Friday, December 10, 2004

When More is More

“I want to overhear passionate arguments about what we are and what we are doing and what we ought to do. I want to feel that art is an utterance made in good faith by one human being to another. I want to believe there are geniuses scheming to astonish the rest of us, just for the pleasure of it. I miss civilization, and I want it back.” — Marilynne Robinson, “The Death of Adam: Essays on Modern Thought”

Dear ------,

I dug out my one and only Marcus Borg book today, which I got off the PD book cart for $2. It's called "The Heart of Christianity: Rediscovering a Life of Faith — How We can be Passionate Believers Today." I had heard of Borg and wondered what he had to say for himself. So I bought a "title" I wouldn't normally touch.

Before I get to my main point, let me share the passage I mentioned the other night about the variety of Christian belief:

"We can perceive Christian diversity in the various cultural forms that Christianity has taken. To illustrate without seeking to be comprehensive: there is a second-century Syrian way of being Christian, an eighth-century Irish way, a twelfth-century Eastern Orthodox way, a fifteenth-century Chinese way, and a nineteenth-century Scandinavian Lutheran peasant way.

"There is theological diversity as well. Without explaining the differences, there were, from the early days of Christianity, Arian and Athanasian Christians, Monophysite and non-Monophysite Christians, predestination and non-predestination Christians, infant-baptisim and adult-baptisim Christians. Being Christian therefore canít be about getting our beliefs ëright,í even though we have often acted that way.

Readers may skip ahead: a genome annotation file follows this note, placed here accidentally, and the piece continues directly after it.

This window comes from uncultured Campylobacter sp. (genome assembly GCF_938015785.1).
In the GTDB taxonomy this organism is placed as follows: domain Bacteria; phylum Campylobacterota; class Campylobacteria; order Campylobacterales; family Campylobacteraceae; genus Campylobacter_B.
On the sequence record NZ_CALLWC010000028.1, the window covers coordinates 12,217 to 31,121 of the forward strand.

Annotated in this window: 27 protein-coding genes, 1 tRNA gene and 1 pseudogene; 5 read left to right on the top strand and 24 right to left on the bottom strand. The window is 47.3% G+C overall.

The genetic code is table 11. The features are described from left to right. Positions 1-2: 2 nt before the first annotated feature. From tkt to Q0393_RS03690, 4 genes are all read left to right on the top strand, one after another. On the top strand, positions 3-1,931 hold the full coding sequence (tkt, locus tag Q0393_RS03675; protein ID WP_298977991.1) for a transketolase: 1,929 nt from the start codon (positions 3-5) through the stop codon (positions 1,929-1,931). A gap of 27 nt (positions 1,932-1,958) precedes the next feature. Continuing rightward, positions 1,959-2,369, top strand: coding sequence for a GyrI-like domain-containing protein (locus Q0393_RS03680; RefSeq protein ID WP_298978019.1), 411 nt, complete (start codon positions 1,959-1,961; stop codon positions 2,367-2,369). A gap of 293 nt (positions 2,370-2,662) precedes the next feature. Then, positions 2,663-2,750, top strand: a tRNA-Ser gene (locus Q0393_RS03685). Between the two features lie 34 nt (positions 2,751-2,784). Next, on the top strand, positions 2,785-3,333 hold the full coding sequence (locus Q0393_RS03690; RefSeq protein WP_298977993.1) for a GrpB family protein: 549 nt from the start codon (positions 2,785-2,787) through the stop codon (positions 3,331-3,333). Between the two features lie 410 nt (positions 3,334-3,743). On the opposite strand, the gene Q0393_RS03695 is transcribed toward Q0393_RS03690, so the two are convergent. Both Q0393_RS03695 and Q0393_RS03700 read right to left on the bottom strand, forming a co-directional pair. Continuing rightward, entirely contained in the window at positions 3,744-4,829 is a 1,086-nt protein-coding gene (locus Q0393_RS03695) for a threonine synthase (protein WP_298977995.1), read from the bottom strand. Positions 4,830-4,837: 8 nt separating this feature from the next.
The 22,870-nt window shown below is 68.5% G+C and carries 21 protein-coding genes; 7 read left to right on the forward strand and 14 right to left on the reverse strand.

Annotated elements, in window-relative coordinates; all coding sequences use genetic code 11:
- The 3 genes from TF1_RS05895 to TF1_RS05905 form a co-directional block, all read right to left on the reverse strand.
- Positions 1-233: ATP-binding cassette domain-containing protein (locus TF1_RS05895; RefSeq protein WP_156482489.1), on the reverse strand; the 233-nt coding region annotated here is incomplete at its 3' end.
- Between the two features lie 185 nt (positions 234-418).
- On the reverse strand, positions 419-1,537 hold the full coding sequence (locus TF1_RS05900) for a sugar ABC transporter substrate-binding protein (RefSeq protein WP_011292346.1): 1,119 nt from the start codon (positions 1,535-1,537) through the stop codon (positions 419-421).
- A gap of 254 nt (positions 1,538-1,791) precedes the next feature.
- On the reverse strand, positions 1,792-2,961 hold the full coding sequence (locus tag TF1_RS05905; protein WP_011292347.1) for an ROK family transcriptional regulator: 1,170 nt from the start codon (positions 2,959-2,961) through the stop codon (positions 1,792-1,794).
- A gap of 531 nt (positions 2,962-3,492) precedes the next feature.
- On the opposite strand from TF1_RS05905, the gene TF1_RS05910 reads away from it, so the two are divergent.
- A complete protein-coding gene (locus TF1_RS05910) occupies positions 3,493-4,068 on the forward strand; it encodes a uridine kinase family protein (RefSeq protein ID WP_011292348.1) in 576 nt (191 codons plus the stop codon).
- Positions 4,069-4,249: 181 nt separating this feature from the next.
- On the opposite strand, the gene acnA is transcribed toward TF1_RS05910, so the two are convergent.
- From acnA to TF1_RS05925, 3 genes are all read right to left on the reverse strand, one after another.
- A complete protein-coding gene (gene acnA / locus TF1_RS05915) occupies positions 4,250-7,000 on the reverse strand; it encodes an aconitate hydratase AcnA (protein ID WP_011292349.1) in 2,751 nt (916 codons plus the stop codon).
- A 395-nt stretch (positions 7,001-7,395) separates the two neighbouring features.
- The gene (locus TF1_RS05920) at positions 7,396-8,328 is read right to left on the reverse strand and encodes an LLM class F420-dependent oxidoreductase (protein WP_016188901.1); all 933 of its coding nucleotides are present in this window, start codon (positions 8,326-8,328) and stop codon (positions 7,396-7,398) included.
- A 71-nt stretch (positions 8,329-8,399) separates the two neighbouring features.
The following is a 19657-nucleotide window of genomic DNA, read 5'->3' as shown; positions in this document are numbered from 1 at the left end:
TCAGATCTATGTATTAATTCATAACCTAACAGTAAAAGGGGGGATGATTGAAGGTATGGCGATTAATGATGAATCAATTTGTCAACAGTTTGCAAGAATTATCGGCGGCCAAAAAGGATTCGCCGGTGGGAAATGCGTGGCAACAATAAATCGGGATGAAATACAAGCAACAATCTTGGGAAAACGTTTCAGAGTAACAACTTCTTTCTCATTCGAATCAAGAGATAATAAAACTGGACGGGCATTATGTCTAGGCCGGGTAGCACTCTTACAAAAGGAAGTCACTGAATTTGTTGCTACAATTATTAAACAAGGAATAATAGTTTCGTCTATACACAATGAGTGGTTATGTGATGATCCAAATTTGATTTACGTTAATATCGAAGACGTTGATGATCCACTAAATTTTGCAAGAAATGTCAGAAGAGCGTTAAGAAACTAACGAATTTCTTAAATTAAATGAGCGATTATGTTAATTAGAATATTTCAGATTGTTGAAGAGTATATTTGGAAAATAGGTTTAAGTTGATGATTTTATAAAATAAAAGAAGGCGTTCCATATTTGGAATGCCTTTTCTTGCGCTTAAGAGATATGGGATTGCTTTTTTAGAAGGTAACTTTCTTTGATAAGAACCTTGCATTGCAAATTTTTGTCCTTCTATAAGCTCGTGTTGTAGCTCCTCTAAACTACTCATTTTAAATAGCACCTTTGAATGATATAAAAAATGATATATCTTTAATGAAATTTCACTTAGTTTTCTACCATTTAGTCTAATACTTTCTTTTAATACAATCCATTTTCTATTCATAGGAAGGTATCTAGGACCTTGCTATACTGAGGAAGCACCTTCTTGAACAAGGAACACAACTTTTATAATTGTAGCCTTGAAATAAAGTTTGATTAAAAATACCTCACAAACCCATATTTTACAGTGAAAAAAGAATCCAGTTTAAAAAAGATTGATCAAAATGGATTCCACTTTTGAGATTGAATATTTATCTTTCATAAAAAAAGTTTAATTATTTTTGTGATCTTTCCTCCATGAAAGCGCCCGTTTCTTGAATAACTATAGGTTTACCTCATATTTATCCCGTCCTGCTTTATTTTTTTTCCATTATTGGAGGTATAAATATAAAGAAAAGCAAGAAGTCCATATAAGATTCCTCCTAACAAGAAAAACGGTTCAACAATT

"The point is, there is no single right way of understanding Christianity and no single right way of being a Christian."

So that's interesting. It reveals an open-mindedness I did not expect to find. So the title is a bit misleading — I'd like to think he was trying to suck in pious people and enlighten them with his slightly more open-minded views. So again we're back to someone's enlightenment project.


Now let me introduce Borg's idea of "more." In a section on worldviews, Borg says that while there are as many worldviews as there are cultures and subcultures, there are two primary ones: religious worldviews and nonreligious worldviews.

He said the religious worldview hinges on the belief that, metaphysically speaking, there's something more than this life alone, while the nonreligious view sees this world as all there is. But this fails to recognize a third alternative: that there's already a "more" that does not depend on metaphysics or theology for its existence; indeed, it's this "more" that gives theology its existence, purpose and meaning in the first place!

Let me elaborate by turning to a book called, "The Van Gogh Blues: The Creative Person's Path Through Depression," by Eric Maisel. This shorthand description speaks volumes about the "more." Maisel says: "We don't know the secret of our own genetics, how easy or hard it is for us to change our basic nature, or how our beliefs are woven together. This X factor produces, if not utter mystery, enough mystery that our understanding of who we are is obscured and limited." And the X factor doesn't simply obscure our knowledge of ourselves, it reaches out in many directions.